B.C.'s other health crisis: 162 illicit drug overdose deaths, or about 5 people a day, last month
VANCOUVER -- A just-released report on B.C.'s other public health crisis shows nearly five people died per day in the province last month of illicit drug overdose.
The report from the BC Coroners Service shows there were 162 toxicity deaths in October.
It's the fifth month this year with more than 160 deaths, and the eighth with more than 100, the chief coroner said.
The latest death toll is more than double the total from the same month last year, when 75 deaths were determined to be of illicit drug toxicity.
The latest update brings this year's total so far to 1,386 deaths.
Lisa Lapointe wrote that B.C. continues to see record-breaking numbers, citing unsafe supply as the main issue.
Additionally, there's another factor having an impact this year.
"Challenges during COVID-19, such as access to key harm-reduction services and the toxic drug supply, including the extreme concentration of illicit fentanyl, are resulting in continuing significant and tragic loss of life across the province," Lapointe said in a statement Wednesday.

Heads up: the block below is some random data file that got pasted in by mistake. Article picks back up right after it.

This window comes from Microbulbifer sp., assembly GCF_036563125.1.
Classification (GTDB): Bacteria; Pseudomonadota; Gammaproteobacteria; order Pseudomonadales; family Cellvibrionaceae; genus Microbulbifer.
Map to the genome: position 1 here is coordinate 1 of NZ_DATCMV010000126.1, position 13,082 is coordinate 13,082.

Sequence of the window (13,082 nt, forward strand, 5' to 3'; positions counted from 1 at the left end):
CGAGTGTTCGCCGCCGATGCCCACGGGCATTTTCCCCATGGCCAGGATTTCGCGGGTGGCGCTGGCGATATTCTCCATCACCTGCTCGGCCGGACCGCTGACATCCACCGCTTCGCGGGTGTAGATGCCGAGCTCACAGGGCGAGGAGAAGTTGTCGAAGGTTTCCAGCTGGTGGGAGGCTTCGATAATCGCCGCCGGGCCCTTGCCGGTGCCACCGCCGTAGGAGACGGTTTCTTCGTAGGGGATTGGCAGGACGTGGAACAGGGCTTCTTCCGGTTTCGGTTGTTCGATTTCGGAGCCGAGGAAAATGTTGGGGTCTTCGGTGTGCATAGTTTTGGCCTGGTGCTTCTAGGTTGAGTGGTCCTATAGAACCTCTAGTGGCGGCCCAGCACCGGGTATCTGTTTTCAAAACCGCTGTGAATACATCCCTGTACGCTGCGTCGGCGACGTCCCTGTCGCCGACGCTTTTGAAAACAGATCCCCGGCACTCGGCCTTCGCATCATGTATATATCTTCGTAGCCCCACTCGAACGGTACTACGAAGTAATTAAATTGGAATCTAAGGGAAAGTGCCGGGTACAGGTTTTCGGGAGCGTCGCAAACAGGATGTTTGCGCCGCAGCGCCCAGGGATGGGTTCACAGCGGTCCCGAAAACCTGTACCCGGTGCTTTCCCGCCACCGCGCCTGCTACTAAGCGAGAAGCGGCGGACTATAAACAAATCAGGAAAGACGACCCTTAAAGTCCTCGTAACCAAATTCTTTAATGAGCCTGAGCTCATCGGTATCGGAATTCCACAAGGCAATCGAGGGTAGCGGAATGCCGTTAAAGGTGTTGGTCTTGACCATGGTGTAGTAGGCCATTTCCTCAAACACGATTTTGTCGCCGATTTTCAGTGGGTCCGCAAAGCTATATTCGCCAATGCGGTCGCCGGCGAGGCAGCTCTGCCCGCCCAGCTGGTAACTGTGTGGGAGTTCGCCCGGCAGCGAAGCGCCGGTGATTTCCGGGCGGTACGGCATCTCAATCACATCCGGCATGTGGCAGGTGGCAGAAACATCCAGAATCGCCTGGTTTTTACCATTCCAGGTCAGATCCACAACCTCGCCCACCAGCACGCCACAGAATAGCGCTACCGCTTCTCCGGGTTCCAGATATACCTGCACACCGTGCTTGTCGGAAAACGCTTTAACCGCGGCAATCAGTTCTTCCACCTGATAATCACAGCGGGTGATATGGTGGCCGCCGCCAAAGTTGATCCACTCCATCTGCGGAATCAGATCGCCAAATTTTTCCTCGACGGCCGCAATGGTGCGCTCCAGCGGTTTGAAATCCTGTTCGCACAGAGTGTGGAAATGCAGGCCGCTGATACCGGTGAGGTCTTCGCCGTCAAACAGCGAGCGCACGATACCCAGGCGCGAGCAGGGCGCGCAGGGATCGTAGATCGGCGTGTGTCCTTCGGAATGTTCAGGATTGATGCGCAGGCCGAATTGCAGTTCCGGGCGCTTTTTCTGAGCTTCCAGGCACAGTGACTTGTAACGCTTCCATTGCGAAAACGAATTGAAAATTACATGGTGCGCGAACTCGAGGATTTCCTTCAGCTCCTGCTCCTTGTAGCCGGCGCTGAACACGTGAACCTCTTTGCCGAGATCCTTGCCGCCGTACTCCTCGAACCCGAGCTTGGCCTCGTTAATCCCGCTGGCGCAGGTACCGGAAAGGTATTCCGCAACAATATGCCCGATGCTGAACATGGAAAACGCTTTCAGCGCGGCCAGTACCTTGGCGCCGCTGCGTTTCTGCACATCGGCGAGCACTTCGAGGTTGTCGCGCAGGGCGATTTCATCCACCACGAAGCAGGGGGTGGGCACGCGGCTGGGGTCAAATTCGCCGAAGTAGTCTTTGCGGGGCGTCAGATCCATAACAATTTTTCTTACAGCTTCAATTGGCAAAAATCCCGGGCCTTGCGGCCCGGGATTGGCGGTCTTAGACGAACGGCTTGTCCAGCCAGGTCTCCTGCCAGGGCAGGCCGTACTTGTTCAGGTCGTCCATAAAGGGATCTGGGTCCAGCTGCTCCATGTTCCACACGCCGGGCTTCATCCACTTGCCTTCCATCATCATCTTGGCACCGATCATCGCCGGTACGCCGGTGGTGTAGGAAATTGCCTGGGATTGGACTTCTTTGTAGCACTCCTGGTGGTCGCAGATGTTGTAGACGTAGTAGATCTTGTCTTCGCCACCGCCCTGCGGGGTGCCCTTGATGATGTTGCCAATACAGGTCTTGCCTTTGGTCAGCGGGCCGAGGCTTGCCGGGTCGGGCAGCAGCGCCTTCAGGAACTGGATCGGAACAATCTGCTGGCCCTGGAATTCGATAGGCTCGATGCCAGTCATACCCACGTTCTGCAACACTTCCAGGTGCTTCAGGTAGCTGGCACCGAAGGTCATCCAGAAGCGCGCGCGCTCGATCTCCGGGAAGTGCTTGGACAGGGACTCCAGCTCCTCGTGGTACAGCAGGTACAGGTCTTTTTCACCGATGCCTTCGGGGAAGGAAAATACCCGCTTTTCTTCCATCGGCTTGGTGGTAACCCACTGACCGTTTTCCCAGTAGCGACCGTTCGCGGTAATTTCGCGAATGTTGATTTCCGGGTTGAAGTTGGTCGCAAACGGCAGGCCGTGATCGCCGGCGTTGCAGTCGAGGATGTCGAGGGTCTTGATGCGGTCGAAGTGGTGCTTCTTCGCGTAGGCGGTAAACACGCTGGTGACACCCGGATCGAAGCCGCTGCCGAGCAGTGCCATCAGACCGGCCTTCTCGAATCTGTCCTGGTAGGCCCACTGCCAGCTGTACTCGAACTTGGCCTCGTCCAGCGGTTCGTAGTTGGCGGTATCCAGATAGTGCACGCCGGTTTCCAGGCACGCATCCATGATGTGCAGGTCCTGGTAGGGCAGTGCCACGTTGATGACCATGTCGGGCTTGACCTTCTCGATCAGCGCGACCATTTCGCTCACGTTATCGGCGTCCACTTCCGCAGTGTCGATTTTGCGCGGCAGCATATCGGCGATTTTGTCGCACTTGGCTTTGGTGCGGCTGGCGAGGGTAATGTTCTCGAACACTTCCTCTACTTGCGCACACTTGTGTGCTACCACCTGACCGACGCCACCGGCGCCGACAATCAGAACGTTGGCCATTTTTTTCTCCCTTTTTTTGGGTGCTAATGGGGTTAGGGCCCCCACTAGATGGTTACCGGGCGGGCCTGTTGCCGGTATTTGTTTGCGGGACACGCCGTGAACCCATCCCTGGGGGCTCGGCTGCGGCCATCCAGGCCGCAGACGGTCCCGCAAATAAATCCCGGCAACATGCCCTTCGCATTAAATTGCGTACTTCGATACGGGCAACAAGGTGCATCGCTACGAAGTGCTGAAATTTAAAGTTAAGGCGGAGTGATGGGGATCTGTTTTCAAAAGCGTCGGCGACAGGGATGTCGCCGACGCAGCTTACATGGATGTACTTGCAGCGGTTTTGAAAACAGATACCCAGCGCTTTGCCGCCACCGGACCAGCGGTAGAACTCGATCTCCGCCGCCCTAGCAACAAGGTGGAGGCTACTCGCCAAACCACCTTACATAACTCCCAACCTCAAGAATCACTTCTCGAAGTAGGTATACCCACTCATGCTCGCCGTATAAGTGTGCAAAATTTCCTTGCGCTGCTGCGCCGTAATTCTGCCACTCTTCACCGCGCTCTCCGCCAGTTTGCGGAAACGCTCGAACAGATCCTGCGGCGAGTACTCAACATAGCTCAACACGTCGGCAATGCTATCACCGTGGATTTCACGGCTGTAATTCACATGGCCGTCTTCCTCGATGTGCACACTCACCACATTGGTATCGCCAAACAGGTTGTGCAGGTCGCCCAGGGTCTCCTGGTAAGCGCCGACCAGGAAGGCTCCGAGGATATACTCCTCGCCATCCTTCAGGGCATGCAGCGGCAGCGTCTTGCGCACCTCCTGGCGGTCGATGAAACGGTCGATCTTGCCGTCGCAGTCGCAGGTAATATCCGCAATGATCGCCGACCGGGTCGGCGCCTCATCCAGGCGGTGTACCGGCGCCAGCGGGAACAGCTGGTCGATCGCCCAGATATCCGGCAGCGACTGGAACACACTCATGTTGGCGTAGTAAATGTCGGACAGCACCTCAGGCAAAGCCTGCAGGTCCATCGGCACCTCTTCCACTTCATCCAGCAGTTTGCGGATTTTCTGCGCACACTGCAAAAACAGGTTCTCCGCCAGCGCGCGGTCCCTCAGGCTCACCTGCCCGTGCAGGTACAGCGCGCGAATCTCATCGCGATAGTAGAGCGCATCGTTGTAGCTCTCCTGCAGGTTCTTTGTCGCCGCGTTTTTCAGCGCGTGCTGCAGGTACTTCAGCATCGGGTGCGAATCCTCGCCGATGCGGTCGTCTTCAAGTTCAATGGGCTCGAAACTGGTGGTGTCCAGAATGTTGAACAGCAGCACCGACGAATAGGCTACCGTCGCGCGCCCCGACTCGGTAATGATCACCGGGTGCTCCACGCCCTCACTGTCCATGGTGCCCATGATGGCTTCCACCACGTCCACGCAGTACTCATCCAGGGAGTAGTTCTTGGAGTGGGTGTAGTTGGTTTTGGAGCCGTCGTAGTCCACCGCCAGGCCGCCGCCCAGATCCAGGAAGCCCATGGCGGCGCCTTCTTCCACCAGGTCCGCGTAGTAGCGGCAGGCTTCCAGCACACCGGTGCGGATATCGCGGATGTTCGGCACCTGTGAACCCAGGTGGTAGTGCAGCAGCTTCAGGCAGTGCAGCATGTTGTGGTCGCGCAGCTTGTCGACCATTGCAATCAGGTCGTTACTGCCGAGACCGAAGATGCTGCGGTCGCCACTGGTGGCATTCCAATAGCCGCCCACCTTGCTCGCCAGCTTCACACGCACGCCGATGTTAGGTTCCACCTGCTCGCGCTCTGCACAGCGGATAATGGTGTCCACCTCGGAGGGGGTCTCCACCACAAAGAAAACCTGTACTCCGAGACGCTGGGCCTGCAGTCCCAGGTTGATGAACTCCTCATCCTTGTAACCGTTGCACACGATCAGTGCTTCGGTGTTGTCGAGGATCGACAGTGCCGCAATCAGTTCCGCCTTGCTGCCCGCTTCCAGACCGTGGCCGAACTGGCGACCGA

B.C.'s provincial health officer, Dr. Bonnie Henry, said in the statement the pandemic is having a "devastating effect" on the overdose crisis.
"This is a problem for all of us," she said in part.
"Now more than ever, we must remove the stigma of drug use and remove the shame people feel, which keeps them from seeking help or telling friends and family."
Earlier this year, a Vancouver doctor said the novel coronavirus is impacting drug users in several ways.
Many are choosing to use alone, due to physical distancing guidelines, and some are hesitant to go to hospital over fear of infection.
Additionally, border shutdowns are impacting supply, meaning local dealers are having to make their own products, and users are often not getting the dose they're used to from the usual sources.
The BC Coroners Service said Wednesday the latest testing data suggests an increase in the number of cases during the pandemic with extreme fentanyl concentrations, meaning more than 50 micrograms per litre.